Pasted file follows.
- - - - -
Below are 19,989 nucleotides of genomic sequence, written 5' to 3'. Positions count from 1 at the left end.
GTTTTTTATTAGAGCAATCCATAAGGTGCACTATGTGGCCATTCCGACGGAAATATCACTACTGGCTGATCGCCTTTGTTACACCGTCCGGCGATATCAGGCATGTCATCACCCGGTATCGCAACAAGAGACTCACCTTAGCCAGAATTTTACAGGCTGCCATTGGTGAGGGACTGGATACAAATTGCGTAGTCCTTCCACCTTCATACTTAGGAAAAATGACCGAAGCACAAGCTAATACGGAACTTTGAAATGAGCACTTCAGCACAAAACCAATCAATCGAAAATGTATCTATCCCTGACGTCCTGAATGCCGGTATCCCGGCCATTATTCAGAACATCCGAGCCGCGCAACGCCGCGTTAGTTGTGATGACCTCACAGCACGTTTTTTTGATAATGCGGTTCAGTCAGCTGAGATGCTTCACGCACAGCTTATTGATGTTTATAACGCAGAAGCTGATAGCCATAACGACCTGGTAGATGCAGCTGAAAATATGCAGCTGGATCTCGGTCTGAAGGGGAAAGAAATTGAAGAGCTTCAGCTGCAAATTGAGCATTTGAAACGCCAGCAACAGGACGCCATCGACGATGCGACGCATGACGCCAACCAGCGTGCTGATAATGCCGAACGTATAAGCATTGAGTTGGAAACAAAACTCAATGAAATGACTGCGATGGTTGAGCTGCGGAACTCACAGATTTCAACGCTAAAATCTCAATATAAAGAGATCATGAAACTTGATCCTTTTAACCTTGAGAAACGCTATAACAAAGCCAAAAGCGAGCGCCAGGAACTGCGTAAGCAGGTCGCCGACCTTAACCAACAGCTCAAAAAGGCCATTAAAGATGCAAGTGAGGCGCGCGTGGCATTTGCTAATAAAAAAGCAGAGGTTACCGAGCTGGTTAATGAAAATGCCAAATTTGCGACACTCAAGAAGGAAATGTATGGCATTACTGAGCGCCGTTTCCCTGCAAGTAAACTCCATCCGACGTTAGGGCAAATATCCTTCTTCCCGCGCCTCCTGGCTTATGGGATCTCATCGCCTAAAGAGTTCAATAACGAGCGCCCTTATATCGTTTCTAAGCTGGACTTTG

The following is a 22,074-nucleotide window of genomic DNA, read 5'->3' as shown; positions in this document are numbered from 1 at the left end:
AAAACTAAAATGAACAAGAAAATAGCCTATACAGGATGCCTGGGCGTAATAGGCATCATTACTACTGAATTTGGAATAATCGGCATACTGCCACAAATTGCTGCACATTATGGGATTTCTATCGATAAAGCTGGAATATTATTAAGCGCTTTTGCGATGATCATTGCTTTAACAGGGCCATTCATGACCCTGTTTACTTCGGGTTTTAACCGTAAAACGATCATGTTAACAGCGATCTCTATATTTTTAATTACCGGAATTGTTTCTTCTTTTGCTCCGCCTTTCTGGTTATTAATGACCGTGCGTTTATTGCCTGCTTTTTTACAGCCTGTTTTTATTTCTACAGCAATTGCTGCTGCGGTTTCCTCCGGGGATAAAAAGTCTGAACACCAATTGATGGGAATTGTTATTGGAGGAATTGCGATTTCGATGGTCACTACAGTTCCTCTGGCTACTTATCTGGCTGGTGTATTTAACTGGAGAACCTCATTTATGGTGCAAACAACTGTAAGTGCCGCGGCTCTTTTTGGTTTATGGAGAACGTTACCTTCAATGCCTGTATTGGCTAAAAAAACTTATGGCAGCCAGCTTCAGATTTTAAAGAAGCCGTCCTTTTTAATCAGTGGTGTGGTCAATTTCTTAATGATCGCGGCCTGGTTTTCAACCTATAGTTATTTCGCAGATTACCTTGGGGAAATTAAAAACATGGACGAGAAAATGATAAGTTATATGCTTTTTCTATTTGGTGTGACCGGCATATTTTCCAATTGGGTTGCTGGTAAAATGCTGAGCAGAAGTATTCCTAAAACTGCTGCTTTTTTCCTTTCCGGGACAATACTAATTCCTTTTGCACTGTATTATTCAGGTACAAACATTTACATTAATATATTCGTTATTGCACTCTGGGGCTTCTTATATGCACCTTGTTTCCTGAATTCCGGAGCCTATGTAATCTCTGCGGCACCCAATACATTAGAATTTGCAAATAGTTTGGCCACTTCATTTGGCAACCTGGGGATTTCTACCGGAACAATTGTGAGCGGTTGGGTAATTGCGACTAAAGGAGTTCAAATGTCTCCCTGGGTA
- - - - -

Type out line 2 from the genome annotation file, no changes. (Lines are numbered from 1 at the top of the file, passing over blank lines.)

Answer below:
GTTTTTTATTAGAGCAATCCATAAGGTGCACTATGTGGCCATTCCGACGGAAATATCACTACTGGCTGATCGCCTTTGTTACACCGTCCGGCGATATCAGGCATGTCATCACCCGGTATCGCAACAAGAGACTCACCTTAGCCAGAATTTTACAGGCTGCCATTGGTGAGGGACTGGATACAAATTGCGTAGTCCTTCCACCTTCATACTTAGGAAAAATGACCGAAGCACAAGCTAATACGGAACTTTGAAATGAGCACTTCAGCACAAAACCAATCAATCGAAAATGTATCTATCCCTGACGTCCTGAATGCCGGTATCCCGGCCATTATTCAGAACATCCGAGCCGCGCAACGCCGCGTTAGTTGTGATGACCTCACAGCACGTTTTTTTGATAATGCGGTTCAGTCAGCTGAGATGCTTCACGCACAGCTTATTGATGTTTATAACGCAGAAGCTGATAGCCATAACGACCTGGTAGATGCAGCTGAAAATATGCAGCTGGATCTCGGTCTGAAGGGGAAAGAAATTGAAGAGCTTCAGCTGCAAATTGAGCATTTGAAACGCCAGCAACAGGACGCCATCGACGATGCGACGCATGACGCCAACCAGCGTGCTGATAATGCCGAACGTATAAGCATTGAGTTGGAAACAAAACTCAATGAAATGACTGCGATGGTTGAGCTGCGGAACTCACAGATTTCAACGCTAAAATCTCAATATAAAGAGATCATGAAACTTGATCCTTTTAACCTTGAGAAACGCTATAACAAAGCCAAAAGCGAGCGCCAGGAACTGCGTAAGCAGGTCGCCGACCTTAACCAACAGCTCAAAAAGGCCATTAAAGATGCAAGTGAGGCGCGCGTGGCATTTGCTAATAAAAAAGCAGAGGTTACCGAGCTGGTTAATGAAAATGCCAAATTTGCGACACTCAAGAAGGAAATGTATGGCATTACTGAGCGCCGTTTCCCTGCAAGTAAACTCCATCCGACGTTAGGGCAAATATCCTTCTTCCCGCGCCTCCTGGCTTATGGGATCTCATCGCCTAAAGAGTTCAATAACGAGCGCCCTTATATCGTTTCTAAGCTGGACTTTG